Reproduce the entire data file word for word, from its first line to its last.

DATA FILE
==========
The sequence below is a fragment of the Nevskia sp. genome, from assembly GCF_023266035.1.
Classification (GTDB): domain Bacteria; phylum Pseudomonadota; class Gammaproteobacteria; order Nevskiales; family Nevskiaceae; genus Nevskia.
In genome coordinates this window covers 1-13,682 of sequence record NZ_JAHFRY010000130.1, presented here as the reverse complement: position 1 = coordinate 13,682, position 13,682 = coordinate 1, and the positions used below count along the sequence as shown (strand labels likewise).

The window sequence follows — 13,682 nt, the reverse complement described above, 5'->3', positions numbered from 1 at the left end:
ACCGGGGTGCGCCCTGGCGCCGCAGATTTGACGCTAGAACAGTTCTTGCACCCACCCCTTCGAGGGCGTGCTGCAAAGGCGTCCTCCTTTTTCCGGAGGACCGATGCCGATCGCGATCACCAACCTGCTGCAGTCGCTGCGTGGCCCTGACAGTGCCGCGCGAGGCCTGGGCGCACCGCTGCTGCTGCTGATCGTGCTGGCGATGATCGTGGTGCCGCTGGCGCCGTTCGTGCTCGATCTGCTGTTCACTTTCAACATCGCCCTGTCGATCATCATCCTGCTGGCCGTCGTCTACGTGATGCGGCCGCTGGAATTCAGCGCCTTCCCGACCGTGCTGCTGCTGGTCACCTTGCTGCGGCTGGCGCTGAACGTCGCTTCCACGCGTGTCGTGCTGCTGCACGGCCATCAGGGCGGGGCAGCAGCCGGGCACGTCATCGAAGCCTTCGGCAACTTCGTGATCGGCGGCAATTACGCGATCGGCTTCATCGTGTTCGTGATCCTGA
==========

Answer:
The sequence below is a fragment of the Nevskia sp. genome, from assembly GCF_023266035.1.
Classification (GTDB): domain Bacteria; phylum Pseudomonadota; class Gammaproteobacteria; order Nevskiales; family Nevskiaceae; genus Nevskia.
In genome coordinates this window covers 1-13,682 of sequence record NZ_JAHFRY010000130.1, presented here as the reverse complement: position 1 = coordinate 13,682, position 13,682 = coordinate 1, and the positions used below count along the sequence as shown (strand labels likewise).

The window sequence follows — 13,682 nt, the reverse complement described above, 5'->3', positions numbered from 1 at the left end:
ACCGGGGTGCGCCCTGGCGCCGCAGATTTGACGCTAGAACAGTTCTTGCACCCACCCCTTCGAGGGCGTGCTGCAAAGGCGTCCTCCTTTTTCCGGAGGACCGATGCCGATCGCGATCACCAACCTGCTGCAGTCGCTGCGTGGCCCTGACAGTGCCGCGCGAGGCCTGGGCGCACCGCTGCTGCTGCTGATCGTGCTGGCGATGATCGTGGTGCCGCTGGCGCCGTTCGTGCTCGATCTGCTGTTCACTTTCAACATCGCCCTGTCGATCATCATCCTGCTGGCCGTCGTCTACGTGATGCGGCCGCTGGAATTCAGCGCCTTCCCGACCGTGCTGCTGCTGGTCACCTTGCTGCGGCTGGCGCTGAACGTCGCTTCCACGCGTGTCGTGCTGCTGCACGGCCATCAGGGCGGGGCAGCAGCCGGGCACGTCATCGAAGCCTTCGGCAACTTCGTGATCGGCGGCAATTACGCGATCGGCTTCATCGTGTTCGTGATCCTGA